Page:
Requests by journalists:
Dr. Annette Tuffs
Head of Public Relations and Press Department
University Hospital of Heidelberg and
Medical Faculty of Heidelberg
Im Neuenheimer Feld 672
D-69120 Heidelberg
Germany
phone: +49 6221 / 56 45 36
fax: +49 6221 / 56 45 44
e-mail: annette.tuffs(at)med.uni-heidelberg.de

Heidelberg University Hospital

Related Kidney Failure Articles from Brightsurf:

UC research finds low rates of contraceptive use in women with kidney failure
New research from the University of Cincinnati finds that women with kidney failure have low rates of contraceptive use.

Why do minorities have higher rates of kidney failure?
A new study indicates that Blacks and Hispanics have experienced higher rates of kidney failure compared with whites due to more rapid kidney function decline.

The economic burden of kidney transplant failure in the United States
A recent analysis published in the American Journal of Transplantation estimates that for the average US patient who has undergone kidney transplantation, failure of the transplanted organ (graft failure) will impose additional medical costs of $78,079 and a loss of 1.66 quality-adjusted life years.

Heart disease linked to a higher risk of kidney failure
In adults followed for a median of 17.5 years, cardiovascular diseases--including heart failure, atrial fibrillation, coronary heart disease, and stroke--were each linked with a higher risk of developing kidney failure.

Compound offers prospects for preventing acute kidney failure
Russian researchers from the Moscow Institute of Physics and Technology, the Institute of Cell Biophysics, and elsewhere have shown an antioxidant compound known as peroxiredoxin to be effective in treating kidney injury in mice.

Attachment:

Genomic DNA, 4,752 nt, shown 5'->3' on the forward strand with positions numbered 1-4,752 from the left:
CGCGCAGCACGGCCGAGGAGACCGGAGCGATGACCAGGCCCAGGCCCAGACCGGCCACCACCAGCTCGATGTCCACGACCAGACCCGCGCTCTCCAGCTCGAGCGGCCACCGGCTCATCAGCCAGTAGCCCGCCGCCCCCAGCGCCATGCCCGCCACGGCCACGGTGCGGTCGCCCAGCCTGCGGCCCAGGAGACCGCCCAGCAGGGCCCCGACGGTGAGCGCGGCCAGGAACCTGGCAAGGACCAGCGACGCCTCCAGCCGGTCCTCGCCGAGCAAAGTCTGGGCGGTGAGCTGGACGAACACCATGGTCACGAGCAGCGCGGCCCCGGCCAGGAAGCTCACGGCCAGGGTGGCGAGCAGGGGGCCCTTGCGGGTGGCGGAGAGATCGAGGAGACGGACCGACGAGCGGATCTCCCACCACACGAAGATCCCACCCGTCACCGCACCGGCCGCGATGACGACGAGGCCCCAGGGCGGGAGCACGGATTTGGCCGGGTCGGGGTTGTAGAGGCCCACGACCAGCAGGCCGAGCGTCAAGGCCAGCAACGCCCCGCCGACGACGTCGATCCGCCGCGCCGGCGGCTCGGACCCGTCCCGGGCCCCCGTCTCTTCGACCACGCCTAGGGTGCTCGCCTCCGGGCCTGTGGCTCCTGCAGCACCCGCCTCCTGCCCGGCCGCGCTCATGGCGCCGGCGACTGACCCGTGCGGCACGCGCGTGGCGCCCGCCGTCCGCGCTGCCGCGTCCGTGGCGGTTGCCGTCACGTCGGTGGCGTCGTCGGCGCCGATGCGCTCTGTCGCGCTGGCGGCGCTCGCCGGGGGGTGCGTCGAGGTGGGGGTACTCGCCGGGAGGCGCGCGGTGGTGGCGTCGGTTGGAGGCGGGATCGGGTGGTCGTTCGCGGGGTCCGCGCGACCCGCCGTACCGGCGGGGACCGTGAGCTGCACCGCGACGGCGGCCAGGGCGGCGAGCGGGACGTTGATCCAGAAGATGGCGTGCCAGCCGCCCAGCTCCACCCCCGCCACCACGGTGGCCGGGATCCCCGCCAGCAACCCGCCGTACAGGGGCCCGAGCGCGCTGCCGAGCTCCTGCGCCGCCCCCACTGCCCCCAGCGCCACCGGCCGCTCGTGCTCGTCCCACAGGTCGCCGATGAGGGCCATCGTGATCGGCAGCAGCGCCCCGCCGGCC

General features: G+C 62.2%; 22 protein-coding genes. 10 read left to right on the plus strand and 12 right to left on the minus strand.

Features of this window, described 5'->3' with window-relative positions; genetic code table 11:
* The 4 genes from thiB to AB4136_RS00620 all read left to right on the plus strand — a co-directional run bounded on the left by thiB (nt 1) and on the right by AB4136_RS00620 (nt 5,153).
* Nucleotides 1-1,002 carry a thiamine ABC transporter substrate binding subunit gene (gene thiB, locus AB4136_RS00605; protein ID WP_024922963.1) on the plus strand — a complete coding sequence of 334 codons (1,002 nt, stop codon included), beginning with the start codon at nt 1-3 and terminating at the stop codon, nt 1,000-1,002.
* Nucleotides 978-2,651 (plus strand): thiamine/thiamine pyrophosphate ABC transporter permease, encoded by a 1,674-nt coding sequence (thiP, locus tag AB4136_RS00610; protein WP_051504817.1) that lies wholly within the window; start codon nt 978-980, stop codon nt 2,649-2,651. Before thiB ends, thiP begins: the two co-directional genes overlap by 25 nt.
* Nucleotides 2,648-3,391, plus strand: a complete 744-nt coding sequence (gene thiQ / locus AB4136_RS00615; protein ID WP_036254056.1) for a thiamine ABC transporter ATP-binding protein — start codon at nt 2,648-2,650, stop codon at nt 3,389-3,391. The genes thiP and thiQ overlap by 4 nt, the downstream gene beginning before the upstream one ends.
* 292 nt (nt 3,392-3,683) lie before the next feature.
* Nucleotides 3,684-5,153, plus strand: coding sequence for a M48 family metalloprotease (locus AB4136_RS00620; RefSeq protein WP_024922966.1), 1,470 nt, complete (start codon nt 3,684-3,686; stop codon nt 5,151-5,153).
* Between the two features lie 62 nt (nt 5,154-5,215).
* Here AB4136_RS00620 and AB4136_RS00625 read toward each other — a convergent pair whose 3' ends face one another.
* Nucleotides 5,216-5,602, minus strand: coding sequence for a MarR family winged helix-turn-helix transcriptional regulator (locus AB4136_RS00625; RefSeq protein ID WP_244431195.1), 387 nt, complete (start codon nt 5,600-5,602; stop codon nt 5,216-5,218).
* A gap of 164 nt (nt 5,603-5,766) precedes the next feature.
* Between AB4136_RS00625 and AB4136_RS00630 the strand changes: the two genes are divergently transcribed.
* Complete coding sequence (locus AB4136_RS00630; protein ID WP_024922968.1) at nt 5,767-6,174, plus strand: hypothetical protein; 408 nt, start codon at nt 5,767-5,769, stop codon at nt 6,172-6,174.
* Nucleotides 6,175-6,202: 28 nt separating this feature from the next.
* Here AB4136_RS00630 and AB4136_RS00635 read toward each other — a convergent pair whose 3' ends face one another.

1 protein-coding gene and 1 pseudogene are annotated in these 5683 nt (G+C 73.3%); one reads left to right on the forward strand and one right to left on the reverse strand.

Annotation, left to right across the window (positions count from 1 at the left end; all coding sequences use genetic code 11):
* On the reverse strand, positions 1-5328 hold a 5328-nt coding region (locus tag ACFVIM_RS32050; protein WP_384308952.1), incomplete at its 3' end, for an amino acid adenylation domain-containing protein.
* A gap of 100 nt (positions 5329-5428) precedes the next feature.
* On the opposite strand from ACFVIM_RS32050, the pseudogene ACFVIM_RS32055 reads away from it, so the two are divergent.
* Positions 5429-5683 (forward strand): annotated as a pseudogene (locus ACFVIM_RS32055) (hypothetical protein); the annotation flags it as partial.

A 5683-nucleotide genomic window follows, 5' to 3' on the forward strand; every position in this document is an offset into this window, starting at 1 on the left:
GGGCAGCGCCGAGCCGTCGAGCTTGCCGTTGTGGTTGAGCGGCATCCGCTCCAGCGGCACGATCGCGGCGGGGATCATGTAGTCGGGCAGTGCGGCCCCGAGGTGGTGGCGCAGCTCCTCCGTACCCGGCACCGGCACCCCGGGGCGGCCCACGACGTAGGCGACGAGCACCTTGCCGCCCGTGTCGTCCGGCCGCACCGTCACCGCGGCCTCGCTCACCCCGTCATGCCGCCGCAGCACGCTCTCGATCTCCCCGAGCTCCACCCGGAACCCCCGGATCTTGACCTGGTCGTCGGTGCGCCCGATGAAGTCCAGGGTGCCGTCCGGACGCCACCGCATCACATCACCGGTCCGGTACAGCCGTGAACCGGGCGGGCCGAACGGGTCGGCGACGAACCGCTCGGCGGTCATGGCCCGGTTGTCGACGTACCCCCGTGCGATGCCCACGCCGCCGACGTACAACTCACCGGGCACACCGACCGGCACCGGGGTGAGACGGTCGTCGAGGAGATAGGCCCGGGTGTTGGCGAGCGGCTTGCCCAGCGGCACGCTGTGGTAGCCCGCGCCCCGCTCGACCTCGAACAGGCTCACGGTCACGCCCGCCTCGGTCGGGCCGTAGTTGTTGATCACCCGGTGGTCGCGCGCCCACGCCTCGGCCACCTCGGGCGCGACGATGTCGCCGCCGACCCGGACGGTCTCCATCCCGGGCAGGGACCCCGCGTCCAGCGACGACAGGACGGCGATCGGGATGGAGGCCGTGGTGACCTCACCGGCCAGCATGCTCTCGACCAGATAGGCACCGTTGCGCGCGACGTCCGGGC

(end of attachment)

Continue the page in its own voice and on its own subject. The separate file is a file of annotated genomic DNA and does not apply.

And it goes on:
New study confirms protective effect of diabetes drugs against kidney failure
A new meta-analysis published in Lancet Diabetes and Endocrinology has found that SGLT2 inhibitors can reduce the risk of dialysis, transplantation, or death due to kidney disease in people with type 2 diabetes.

Is kidney failure a man's disease?
A new analysis of the ERA-EDTA Registry [1] reveals a striking gender difference in the incidence and prevalence of end-stage renal disease.

Kidney failure on the rise in Australians under 50 with type 2 diabetes
A study of more than 1.3 million Australians with diabetes has found that kidney failure is increasing in people with type 2 diabetes aged under 50 years, leading to reduced quality of life and placing growing demand on the country's kidney dialysis and transplantation services.

Frailty may lower kidney failure patients' likelihood of receiving a transplant
Frailty is associated with decreased access at multiple stages in the pathway to kidney transplantation.

Obesity surgery prevents severe chronic kidney disease and kidney failure
Patients that underwent weight-loss surgery ran a significantly lower risk of developing severe chronic kidney disease and kidney failure, when compared to conventionally treated patients, according to a study published in International Journal of Obesity.

Read More: Kidney Failure News and Kidney Failure Current Events
Brightsurf.com is a participant in the Amazon Services LLC Associates Program, an affiliate advertising program designed to provide a means for sites to earn advertising fees by advertising and linking to Amazon.com.